The research looked at a series of recent appeals against decisions of the MPTS, at which the High Court wrestled with the Tribunal’s interpretation of dishonesty.
The research was published in the Journal of Medical Regulation, looked at a series of recent appeals against decisions of the MPTS, at which the High Court wrestled with the Tribunal’s interpretation of dishonesty, where, in cases where the doctor has denied the allegation of misconduct at their MPTS hearing, this denial has resulted in a more severe sanction than might otherwise have been imposed.
The research concluded that:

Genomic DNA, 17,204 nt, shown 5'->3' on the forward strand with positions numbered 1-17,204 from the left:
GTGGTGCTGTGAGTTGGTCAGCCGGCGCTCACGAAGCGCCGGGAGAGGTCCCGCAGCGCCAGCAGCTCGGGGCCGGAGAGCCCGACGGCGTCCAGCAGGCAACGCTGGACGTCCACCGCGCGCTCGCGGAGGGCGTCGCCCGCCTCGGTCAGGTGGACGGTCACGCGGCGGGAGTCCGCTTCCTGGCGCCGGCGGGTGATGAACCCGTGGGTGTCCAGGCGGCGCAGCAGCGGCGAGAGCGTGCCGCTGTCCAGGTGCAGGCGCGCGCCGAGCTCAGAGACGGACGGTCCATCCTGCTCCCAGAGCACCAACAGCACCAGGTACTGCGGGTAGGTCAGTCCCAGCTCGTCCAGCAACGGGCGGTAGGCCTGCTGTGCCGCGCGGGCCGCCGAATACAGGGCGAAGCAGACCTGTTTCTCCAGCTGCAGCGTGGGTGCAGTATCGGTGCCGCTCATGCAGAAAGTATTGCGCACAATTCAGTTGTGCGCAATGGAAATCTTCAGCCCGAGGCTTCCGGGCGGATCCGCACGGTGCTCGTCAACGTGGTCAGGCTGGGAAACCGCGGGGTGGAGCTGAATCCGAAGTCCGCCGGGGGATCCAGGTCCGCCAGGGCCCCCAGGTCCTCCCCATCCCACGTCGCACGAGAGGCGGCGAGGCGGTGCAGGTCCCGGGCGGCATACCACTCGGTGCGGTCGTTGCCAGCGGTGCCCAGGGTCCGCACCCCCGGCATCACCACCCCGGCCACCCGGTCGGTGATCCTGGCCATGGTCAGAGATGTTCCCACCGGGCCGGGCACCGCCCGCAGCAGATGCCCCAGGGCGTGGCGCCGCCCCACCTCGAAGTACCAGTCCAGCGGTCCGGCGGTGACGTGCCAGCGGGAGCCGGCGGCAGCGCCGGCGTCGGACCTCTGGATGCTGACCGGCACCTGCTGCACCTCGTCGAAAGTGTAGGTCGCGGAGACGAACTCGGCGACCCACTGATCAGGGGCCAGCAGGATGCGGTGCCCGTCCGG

“The interplay between dishonest acts—whether involving primary or secondary dishonesty—and the potential aggravation of these by mounting a defense which may itself be interpreted as dishonest has long been an issue at Medical Practitioners’ Tribunals. Justice Collins Rice’s 4-point guidance requires tribunals that have found a defense to be dishonest to look at questions such as whether the primary allegation was dishonest, what is being denied and whether the dishonest defense is the only evidence of a lack of insight. In doing so, and by drawing upon determinations made by her fellow High Court judges over a period of 20 years, Justice Collins Rice has finally provided a simple framework by which future Tribunals may reproducibly deal with dishonesty as applied to medical discipline in the UK.”
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